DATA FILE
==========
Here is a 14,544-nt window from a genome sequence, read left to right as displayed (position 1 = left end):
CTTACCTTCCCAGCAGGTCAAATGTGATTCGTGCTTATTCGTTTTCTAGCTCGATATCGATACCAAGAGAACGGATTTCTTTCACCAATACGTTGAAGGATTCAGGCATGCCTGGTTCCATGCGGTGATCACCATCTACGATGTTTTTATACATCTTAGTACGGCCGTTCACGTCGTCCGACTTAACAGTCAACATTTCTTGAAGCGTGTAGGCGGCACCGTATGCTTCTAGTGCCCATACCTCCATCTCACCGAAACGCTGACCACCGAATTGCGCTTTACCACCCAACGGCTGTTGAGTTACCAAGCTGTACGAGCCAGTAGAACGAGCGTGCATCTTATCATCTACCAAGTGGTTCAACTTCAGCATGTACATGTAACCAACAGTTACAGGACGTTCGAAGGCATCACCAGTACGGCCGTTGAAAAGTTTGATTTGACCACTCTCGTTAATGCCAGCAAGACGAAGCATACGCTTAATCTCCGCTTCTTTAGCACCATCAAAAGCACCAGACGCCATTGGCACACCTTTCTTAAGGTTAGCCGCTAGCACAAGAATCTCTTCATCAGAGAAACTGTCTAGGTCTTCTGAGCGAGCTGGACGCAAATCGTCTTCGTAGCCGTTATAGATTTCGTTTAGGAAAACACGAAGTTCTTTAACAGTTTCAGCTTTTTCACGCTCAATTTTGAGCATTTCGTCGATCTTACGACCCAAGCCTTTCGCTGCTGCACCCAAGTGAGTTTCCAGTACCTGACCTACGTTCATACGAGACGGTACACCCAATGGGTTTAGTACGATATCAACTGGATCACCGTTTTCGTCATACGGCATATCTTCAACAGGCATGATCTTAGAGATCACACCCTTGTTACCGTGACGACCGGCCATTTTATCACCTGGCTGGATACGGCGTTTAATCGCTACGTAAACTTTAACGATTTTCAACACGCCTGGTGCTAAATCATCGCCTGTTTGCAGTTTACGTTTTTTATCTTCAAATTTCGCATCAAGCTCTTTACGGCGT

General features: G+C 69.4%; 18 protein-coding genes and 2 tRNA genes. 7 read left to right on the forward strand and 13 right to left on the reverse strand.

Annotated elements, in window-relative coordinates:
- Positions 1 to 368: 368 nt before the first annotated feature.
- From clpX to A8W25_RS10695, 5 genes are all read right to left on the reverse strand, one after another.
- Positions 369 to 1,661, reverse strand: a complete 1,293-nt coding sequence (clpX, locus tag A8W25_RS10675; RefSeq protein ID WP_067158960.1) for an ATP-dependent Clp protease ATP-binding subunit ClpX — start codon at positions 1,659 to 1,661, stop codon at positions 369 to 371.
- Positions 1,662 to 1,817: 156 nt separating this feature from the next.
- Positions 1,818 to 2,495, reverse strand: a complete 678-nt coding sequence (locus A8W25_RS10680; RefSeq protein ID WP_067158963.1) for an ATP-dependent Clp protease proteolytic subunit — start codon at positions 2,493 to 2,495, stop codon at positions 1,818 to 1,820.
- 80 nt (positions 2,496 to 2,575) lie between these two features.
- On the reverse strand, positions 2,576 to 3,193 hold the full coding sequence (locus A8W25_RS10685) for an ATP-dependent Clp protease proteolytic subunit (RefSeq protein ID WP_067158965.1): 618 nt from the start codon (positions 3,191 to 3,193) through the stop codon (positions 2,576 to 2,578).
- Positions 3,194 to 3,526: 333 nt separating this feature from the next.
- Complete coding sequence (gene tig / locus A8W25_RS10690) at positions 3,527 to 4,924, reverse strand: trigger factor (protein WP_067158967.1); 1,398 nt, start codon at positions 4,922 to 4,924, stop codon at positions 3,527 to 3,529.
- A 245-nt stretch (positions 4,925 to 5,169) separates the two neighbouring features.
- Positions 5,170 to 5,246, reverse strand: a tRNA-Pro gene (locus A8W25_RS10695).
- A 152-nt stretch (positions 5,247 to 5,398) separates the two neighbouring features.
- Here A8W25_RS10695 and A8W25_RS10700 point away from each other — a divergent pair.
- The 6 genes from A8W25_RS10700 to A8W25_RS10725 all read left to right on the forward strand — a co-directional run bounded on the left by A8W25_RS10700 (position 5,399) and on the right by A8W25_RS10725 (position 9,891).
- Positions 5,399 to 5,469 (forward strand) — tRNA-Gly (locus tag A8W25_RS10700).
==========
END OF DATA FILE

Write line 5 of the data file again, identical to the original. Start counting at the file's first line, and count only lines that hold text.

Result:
- Positions 1 to 368: 368 nt before the first annotated feature.